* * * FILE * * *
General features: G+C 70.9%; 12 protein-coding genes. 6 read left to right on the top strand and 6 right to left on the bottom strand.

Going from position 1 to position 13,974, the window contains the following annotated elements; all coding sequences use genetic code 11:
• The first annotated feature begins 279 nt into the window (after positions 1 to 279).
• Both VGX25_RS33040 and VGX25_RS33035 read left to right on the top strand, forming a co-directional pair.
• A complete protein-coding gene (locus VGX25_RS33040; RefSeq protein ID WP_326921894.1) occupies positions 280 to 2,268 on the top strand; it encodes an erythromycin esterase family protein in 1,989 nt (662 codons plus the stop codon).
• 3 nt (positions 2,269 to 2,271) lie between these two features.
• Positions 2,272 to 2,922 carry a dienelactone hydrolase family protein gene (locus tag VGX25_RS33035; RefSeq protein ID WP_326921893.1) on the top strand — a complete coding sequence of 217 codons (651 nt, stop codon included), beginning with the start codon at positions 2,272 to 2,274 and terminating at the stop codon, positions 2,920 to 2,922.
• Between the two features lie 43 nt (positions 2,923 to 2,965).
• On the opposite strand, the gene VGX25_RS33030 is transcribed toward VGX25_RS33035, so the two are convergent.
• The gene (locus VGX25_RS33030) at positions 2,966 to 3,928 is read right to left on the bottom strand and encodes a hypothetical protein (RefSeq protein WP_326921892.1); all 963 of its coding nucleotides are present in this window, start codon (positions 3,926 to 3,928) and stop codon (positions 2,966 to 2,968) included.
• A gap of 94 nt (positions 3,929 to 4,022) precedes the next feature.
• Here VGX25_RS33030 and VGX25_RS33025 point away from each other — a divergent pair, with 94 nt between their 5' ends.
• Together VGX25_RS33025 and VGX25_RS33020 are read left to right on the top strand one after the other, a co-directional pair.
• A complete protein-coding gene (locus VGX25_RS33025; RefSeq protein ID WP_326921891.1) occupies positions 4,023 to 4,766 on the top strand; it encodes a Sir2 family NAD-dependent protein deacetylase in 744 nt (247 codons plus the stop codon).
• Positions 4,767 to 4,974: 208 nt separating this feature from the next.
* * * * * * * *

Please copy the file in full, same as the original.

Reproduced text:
General features: G+C 70.9%; 12 protein-coding genes. 6 read left to right on the top strand and 6 right to left on the bottom strand.

Going from position 1 to position 13,974, the window contains the following annotated elements; all coding sequences use genetic code 11:
• The first annotated feature begins 279 nt into the window (after positions 1 to 279).
• Both VGX25_RS33040 and VGX25_RS33035 read left to right on the top strand, forming a co-directional pair.
• A complete protein-coding gene (locus VGX25_RS33040; RefSeq protein ID WP_326921894.1) occupies positions 280 to 2,268 on the top strand; it encodes an erythromycin esterase family protein in 1,989 nt (662 codons plus the stop codon).
• 3 nt (positions 2,269 to 2,271) lie between these two features.
• Positions 2,272 to 2,922 carry a dienelactone hydrolase family protein gene (locus tag VGX25_RS33035; RefSeq protein ID WP_326921893.1) on the top strand — a complete coding sequence of 217 codons (651 nt, stop codon included), beginning with the start codon at positions 2,272 to 2,274 and terminating at the stop codon, positions 2,920 to 2,922.
• Between the two features lie 43 nt (positions 2,923 to 2,965).
• On the opposite strand, the gene VGX25_RS33030 is transcribed toward VGX25_RS33035, so the two are convergent.
• The gene (locus VGX25_RS33030) at positions 2,966 to 3,928 is read right to left on the bottom strand and encodes a hypothetical protein (RefSeq protein WP_326921892.1); all 963 of its coding nucleotides are present in this window, start codon (positions 3,926 to 3,928) and stop codon (positions 2,966 to 2,968) included.
• A gap of 94 nt (positions 3,929 to 4,022) precedes the next feature.
• Here VGX25_RS33030 and VGX25_RS33025 point away from each other — a divergent pair, with 94 nt between their 5' ends.
• Together VGX25_RS33025 and VGX25_RS33020 are read left to right on the top strand one after the other, a co-directional pair.
• A complete protein-coding gene (locus VGX25_RS33025; RefSeq protein ID WP_326921891.1) occupies positions 4,023 to 4,766 on the top strand; it encodes a Sir2 family NAD-dependent protein deacetylase in 744 nt (247 codons plus the stop codon).
• Positions 4,767 to 4,974: 208 nt separating this feature from the next.